A group of archaeologists have begun to dig at a site in Wiltshire in hopes of finding out more about the creators of the Avebury circle of great standing stones and its neighbouring Stonehenge.
“Avebury’s prehistoric monuments are justly world famous but one of the questions I’m most often asked is where the people who built and used them lived,” says Dr Nick Snashall, spokesman and National Trust archaeologist for Stonehenge and Avebury World Heritage Site.
The site was first found by Alexander Keiller 80 years ago and a team of National Trust, Allen Environmental Archaeology, and Southampton and Leicester University Archaeologists have spent three years researching his journals and drawings, and using geophysical survey techniques to locate the exact spot that he found.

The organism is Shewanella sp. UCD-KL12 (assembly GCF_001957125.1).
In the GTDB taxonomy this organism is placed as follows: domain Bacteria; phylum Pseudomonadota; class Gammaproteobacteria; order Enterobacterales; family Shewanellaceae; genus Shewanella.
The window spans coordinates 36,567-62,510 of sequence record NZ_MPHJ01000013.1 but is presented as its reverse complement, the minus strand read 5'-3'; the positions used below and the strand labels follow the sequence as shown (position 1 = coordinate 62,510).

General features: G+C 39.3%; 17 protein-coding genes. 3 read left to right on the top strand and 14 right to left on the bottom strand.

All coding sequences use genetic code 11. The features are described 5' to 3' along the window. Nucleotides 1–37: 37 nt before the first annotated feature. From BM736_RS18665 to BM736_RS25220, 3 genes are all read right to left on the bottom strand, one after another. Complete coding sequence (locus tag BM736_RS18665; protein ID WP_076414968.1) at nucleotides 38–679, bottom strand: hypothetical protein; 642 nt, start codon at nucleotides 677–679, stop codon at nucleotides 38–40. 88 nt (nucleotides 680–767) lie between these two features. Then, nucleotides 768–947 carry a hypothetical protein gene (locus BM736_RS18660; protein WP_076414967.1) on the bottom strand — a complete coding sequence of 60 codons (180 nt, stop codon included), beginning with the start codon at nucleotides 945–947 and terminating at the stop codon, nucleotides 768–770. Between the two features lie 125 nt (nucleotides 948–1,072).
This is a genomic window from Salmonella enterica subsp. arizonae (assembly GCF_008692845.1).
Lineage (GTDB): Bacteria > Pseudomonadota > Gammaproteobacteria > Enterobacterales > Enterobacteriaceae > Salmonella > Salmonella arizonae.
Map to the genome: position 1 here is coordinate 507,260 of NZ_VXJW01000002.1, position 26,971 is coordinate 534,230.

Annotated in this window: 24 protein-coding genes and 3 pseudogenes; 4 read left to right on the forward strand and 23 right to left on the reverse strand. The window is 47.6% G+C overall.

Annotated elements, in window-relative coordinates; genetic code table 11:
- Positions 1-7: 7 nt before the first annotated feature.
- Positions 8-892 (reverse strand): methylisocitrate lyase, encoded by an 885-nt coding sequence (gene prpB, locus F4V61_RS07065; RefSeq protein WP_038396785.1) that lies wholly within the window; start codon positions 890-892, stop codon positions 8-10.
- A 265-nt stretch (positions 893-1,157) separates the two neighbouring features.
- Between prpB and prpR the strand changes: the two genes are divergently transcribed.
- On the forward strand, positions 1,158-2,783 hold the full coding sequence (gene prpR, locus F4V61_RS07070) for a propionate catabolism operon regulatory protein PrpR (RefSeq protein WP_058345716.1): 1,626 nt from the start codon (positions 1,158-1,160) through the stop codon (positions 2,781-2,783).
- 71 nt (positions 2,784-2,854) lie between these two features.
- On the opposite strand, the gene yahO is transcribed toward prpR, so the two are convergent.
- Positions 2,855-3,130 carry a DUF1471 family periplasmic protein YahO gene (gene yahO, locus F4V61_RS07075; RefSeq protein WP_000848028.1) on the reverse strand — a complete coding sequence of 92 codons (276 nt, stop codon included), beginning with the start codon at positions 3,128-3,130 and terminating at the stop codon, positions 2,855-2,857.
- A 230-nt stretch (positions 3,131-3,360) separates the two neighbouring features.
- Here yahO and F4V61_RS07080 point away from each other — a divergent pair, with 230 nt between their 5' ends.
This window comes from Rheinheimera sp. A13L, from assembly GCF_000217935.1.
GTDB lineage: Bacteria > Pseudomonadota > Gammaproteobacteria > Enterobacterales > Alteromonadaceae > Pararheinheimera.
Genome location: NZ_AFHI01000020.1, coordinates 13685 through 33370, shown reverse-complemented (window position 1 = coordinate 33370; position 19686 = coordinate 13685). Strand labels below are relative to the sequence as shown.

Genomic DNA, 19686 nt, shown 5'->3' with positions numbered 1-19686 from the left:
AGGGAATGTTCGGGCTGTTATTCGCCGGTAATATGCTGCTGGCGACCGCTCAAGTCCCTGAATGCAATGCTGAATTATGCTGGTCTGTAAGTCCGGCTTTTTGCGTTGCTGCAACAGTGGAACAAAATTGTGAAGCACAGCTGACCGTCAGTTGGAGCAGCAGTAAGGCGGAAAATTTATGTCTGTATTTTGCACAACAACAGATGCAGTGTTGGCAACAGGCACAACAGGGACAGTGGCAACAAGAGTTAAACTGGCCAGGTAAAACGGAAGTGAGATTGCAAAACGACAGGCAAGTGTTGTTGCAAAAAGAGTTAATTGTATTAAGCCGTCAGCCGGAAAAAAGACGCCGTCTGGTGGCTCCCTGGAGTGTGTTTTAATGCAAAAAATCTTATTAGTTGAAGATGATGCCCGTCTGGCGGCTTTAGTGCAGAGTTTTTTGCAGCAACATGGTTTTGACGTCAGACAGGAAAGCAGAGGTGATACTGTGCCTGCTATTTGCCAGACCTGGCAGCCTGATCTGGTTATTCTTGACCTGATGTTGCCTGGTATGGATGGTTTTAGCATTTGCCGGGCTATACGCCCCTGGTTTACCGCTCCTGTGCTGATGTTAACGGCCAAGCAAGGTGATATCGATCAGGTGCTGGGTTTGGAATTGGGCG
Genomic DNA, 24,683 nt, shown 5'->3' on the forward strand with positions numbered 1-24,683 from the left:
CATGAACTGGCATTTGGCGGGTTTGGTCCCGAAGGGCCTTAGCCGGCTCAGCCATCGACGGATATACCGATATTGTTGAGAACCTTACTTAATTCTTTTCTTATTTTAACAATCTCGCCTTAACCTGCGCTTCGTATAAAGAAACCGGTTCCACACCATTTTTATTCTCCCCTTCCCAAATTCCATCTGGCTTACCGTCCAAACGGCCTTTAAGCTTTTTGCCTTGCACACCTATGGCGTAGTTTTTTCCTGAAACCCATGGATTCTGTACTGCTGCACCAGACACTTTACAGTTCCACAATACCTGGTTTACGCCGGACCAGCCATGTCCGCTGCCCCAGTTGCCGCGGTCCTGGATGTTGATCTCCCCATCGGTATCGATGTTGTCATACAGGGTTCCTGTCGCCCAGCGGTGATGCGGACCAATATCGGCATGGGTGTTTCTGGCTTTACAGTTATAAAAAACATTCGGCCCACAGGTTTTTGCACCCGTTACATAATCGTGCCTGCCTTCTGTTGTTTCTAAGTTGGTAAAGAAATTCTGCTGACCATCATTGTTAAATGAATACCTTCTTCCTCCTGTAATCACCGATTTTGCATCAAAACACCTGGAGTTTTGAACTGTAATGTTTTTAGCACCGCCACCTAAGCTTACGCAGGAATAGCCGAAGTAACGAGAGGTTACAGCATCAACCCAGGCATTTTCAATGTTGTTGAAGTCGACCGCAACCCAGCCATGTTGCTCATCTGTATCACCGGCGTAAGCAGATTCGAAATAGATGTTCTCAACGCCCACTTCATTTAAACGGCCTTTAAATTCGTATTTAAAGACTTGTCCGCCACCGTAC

What they discovered when they began their three-week dig did not disappoint. Arrowheads, clusters of scrapers for hide and plant materials, flint swords and pottery were all found when the turf was stripped back. Dr Snashall stated that so far the finds have been unearthed in clusters of three or four at a time, all appearing to be perfectly preserved.
“It’s as if the people were sitting here working away making arrowheads, scraping hides and carrying out their daily tasks and then they just got up and walked away.”
Along with these tools and artefacts, the excavation team believe they have uncovered the remains of an ancient house. This would be a very important find for the team as very few of these houses have been uncovered.
Dr Snashall stated that “this site dates from a time when people are just starting to build the earliest parts of Avebury’s earthworks so we could be looking at the house and workplace of the people who saw that happening.”
Read more about Neolithic houses in this free article from Journal of Field Archaeology:
A Neolithic Household at Piana di Curinga, Italy